Any savvy survival gardener knows that the key to better products is in the dirt. Vegetable compost is a great addition to most garden soil, and an obvious change that most people are familiar with. But some of the best natural fertilizers come from the parts of fish, and wild anglers and hunters do not eat. If you’re looking to build a better garden, there are a variety of scraps from the fish you catch and critters that you kill to use. Here are eight items you could otherwise throw away to help your yard grow.
1. Find a new use for fur
Fur, hair and skin waste are more valuable than you think. (TIM MACWELCH /)
Nitrogen is necessary for healthy greenery like leaves and stems. Phosphorus is needed for flower and fruit growth. Potassium is one of the keys to a plant’s vigorous root growth. When you buy fertilizer from the garden center, the label will include an NPK number. This shows the amount of nitrogen, phosphorus, and potassium in that order. A common commercial product might be something like a 10-10-10 fertilizer. This provides equal and generous amounts of the three most important plant nutrients. You can also get a large dose of slow-releasing phosphorus from your hair and fur. These animal materials can still be on the skin or they can be loose. You may have loose pet hair from scraping the skins off to tan, or you can soak the skins in a bucket of water for a few days until the hair falls out naturally. When animal hair is mixed and buried in garden soil, it slowly disintegrates over a period of years. This provides a major nutrient for your vegetables for flower growth, which leads to fruit growth. I know you are trying to grow food in a survival garden, not pretty flowers, but the fruit cannot form unless the flower is there for pollen. To be a successful food grower, you need to become both a dirt grower and a flower grower.
2. Pick a bird
Similar to the nutrient profile of hair and fur, feathers can also be buried in the garden or thrown into the compost heap. (TIM MACWELCH /)
Killing a spring eater can be beneficial to your garden. Feathers are very similar in composition to hair. These can be plucked from the bird (a quick immersion in boiling water helps a lot), or you can skin the bird. Bury entire hides in strategic garden areas, such as under new fruit trees. Loose feathers can be moistened and planted in the garden soil (don’t try to drive the tiller over dry feathers as they will all blow away). However you get them into the ground, feathers slowly decompose and enrich the dirt. Like hair, feathers provide phosphorus and some other trace elements (such as magnesium).
3. Sink some mussels
Buried clams can bring sweeter fruit. (TIM MACWELCH /)
Shellfish are an important source of food in coastal areas. In survival situations and in everyday life, mussels, oysters and mussels provide vital protein. These shells can be useful as spoons, oil lamps, scrapers, shovels, and other utensils. They can also be shredded and incorporated into your garden soil. The shell pieces disintegrate into the ground, releasing very important minerals and enriching the dirt. One of the key substances that mussels release is calcium. This is one element that can limit flower end rot in tomatoes, and it also plays an important role in fruit sweetness. Consider digging an extra deep hole for fruit trees and berry bushes and dumping a generous amount of crushed clams in the loose dirt before planting perennials. Mussels provide your hungry vegetables and fruiting wood plants with both calcium and phosphorus.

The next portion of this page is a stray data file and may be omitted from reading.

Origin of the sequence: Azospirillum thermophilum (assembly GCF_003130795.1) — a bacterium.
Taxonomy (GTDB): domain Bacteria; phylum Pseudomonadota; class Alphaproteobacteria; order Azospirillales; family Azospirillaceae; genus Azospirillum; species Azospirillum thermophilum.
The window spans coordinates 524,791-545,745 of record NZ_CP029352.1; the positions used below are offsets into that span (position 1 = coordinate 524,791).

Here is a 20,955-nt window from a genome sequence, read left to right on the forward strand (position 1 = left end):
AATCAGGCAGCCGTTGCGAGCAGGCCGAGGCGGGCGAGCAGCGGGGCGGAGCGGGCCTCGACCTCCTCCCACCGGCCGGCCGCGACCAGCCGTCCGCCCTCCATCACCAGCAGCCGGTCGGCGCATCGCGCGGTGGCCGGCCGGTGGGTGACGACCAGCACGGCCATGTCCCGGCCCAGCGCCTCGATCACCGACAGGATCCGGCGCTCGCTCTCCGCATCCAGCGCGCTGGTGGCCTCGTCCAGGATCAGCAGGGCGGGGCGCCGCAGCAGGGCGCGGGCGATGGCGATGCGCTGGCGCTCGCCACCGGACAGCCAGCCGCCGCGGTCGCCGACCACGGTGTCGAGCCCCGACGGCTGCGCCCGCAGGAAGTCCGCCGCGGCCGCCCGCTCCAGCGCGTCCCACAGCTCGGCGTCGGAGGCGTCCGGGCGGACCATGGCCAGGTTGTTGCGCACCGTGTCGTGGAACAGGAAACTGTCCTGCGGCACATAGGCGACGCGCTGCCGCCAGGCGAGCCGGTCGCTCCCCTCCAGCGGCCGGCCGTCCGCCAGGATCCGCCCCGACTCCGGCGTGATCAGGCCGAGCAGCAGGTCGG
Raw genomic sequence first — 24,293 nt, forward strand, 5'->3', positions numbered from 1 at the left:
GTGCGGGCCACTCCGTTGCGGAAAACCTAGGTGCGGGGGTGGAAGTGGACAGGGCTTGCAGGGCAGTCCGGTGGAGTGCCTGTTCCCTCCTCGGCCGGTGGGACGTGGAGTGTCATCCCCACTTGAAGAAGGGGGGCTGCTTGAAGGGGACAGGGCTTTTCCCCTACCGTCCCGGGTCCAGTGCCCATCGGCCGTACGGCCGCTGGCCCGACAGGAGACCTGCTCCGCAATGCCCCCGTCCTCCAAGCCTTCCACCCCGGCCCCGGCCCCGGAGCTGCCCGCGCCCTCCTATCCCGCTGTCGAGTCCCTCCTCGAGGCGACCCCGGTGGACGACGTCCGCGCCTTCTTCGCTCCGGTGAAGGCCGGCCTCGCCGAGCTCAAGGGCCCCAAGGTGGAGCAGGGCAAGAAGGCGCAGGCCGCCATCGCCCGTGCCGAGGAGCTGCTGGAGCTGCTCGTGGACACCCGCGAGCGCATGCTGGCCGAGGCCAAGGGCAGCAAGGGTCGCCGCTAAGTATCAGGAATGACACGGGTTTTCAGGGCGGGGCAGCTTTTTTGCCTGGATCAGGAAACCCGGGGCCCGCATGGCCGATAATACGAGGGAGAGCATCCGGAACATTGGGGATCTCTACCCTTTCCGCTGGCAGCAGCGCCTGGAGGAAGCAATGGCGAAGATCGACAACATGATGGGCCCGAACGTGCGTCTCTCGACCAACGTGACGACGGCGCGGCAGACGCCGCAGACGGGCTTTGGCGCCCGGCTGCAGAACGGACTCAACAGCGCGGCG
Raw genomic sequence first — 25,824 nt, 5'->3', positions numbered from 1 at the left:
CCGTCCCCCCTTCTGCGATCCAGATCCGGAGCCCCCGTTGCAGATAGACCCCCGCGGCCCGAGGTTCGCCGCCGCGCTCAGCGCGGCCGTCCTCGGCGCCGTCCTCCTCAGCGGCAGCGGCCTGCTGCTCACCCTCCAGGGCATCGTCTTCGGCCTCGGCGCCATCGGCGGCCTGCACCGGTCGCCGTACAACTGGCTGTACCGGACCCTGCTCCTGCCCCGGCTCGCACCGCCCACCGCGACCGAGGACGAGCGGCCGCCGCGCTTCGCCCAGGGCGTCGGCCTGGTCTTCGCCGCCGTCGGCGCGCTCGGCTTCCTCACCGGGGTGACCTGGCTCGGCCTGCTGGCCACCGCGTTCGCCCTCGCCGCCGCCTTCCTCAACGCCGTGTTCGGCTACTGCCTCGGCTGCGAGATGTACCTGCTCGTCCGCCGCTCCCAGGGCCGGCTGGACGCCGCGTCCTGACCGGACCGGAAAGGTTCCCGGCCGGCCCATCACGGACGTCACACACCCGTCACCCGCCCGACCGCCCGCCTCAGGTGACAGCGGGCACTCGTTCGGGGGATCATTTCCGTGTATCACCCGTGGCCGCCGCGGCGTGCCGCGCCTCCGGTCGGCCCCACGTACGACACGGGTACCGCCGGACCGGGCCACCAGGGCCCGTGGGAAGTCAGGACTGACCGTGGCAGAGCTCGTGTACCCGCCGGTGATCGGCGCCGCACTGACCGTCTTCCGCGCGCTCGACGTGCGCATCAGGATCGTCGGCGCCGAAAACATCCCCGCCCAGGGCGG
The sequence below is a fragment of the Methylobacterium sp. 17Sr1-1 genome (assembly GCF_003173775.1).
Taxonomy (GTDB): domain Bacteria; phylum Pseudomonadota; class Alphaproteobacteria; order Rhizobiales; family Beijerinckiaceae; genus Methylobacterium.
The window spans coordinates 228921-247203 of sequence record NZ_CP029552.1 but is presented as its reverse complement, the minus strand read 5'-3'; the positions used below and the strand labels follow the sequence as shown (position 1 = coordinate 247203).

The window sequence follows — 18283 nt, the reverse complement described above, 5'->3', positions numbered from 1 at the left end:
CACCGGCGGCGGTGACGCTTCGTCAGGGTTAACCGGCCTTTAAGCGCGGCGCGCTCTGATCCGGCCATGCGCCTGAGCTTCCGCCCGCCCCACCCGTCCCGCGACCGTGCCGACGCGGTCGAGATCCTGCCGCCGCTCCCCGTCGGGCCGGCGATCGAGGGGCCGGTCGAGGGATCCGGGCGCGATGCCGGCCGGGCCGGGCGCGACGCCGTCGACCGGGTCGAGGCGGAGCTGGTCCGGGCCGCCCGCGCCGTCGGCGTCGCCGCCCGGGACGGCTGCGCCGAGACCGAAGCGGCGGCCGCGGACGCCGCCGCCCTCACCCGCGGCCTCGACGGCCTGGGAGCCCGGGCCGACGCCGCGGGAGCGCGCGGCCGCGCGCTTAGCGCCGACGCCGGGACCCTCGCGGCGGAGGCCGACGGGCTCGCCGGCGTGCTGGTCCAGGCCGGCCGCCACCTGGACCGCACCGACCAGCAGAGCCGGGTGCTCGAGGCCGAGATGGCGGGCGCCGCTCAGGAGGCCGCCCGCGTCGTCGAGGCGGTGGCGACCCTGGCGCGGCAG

4. Bury wild wild bones
Animal bones add both calcium and phosphorus to your garden and are another long-lasting soil addition. Over many years, whole bones and pieces of bone slowly release these nutrients (and small amounts of magnesium). These elements can be made available more quickly by breaking the bones into small pieces. Try to crush them with a large hammer, using a large stone as an anvil. This can be done right in your garden beds and rows, so that every piece of bone dust and small pieces of bone end up exactly where you want them in the garden soil. Wear gloves and safety glasses to protect your eyes and skin from sharp bone fragments. You should also wear a dust mask as bone dust is not a healthy substance to breathe.
5. Save animal blood
While you can buy a bag of dried blood powder at most garden centers, this resource is not for everyone. For some people, adding animal blood will go against their beliefs. For other people, it’s just gross. If none of these problems are a problem for you, place a pan under game while you slaughter it to catch the blood. Once collected, this can be watered all over the garden even in the colder months. Although the blood lacks phosphorus and potassium, it is very rich in nitrogen. This dissolves and collapses quickly. So if you can make room in your freezer, put your collected blood in a bucket and do a spring application (ideally just before working your soil). This gives you the maximum benefit from the blood without wasting the nitrogen outside of the growing season.